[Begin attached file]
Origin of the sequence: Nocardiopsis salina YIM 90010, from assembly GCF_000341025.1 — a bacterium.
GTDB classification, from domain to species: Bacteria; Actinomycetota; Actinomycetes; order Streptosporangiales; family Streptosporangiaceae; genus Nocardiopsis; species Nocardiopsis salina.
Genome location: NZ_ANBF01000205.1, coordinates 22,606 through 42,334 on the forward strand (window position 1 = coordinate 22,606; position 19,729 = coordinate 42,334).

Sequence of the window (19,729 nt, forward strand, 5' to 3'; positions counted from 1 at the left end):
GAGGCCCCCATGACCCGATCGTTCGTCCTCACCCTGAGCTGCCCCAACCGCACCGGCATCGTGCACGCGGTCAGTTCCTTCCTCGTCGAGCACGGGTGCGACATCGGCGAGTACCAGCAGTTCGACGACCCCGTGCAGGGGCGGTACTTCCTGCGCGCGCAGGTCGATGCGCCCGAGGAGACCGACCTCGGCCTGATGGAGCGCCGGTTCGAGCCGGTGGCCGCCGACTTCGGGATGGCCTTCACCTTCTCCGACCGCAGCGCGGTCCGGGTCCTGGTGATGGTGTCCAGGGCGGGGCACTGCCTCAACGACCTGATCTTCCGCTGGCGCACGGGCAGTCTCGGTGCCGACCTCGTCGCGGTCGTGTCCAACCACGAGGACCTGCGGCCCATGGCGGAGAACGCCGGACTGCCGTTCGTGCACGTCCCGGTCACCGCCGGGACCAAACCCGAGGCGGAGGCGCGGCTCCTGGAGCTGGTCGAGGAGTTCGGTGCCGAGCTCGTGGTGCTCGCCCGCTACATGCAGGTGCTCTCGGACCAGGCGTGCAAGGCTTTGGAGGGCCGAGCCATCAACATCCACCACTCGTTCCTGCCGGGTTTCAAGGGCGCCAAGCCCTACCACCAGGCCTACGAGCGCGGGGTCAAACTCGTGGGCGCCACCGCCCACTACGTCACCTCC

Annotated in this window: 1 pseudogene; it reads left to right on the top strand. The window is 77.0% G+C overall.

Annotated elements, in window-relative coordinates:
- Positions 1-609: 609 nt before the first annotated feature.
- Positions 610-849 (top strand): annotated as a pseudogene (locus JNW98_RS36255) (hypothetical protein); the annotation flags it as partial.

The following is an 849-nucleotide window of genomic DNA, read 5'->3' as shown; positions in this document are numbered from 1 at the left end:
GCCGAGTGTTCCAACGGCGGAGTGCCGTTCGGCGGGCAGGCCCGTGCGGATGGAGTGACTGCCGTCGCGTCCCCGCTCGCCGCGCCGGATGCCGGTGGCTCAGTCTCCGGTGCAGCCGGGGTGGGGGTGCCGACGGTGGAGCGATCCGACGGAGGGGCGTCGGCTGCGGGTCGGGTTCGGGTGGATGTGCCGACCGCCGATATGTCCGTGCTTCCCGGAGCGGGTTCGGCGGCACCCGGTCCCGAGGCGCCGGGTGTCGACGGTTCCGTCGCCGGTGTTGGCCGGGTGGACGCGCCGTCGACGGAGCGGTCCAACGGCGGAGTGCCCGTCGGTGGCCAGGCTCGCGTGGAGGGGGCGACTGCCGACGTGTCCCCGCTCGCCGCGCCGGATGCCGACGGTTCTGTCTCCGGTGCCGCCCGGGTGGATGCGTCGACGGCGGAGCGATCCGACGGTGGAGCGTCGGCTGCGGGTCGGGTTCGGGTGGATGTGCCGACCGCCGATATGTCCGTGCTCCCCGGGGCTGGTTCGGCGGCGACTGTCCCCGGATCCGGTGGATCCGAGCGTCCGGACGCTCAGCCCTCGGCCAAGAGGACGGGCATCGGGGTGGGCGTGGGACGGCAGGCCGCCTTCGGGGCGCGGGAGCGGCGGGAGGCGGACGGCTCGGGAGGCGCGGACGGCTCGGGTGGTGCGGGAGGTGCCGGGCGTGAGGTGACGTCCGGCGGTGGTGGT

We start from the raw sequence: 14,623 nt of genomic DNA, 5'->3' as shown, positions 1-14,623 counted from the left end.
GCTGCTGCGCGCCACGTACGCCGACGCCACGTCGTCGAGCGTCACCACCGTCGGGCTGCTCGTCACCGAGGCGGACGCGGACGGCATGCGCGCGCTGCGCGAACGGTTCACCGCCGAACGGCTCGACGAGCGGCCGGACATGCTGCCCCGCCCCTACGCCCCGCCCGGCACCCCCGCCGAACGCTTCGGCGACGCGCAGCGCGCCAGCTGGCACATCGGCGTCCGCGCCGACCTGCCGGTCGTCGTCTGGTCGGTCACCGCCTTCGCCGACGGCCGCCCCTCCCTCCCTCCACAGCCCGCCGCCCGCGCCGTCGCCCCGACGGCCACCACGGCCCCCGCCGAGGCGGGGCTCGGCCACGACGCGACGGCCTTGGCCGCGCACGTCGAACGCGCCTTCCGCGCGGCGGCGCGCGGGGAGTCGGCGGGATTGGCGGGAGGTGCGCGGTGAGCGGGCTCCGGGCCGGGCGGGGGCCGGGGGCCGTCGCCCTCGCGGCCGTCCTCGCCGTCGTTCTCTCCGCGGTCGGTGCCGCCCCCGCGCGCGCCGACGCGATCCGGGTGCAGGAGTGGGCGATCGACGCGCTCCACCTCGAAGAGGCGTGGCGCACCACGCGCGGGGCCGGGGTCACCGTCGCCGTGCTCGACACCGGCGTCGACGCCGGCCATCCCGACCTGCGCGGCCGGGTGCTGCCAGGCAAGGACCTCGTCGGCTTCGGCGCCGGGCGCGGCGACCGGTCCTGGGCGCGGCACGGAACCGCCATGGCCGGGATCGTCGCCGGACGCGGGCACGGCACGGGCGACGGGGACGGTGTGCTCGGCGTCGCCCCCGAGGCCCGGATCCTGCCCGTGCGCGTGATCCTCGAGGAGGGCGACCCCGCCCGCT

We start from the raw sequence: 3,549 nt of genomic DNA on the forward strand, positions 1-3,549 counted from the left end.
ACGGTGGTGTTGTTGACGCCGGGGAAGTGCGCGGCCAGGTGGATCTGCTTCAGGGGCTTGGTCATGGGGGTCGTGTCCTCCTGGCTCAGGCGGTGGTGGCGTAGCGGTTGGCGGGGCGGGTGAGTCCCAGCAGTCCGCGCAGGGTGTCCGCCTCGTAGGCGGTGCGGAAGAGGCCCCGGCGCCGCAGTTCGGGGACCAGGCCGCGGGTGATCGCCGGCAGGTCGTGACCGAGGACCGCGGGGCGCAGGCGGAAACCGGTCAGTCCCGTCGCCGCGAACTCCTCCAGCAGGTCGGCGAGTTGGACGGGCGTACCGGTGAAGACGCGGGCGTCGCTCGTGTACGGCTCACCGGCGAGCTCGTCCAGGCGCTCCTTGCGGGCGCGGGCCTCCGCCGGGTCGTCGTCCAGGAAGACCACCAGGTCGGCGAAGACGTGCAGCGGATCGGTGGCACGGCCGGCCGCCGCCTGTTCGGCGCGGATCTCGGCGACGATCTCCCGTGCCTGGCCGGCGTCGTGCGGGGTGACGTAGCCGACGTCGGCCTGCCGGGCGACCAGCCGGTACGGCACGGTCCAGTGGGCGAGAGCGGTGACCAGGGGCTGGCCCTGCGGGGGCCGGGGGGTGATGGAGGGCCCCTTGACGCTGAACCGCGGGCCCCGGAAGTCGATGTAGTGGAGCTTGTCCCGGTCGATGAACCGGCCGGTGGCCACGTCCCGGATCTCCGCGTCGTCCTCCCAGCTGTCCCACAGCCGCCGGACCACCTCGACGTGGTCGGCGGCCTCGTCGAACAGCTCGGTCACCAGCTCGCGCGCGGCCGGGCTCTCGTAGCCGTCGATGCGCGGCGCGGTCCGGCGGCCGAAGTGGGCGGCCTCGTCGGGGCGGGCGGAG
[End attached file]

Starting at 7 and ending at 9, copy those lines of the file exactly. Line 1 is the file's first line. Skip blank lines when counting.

Annotated elements, in window-relative coordinates:
- Positions 1-609: 609 nt before the first annotated feature.
- Positions 610-849 (top strand): annotated as a pseudogene (locus JNW98_RS36255) (hypothetical protein); the annotation flags it as partial.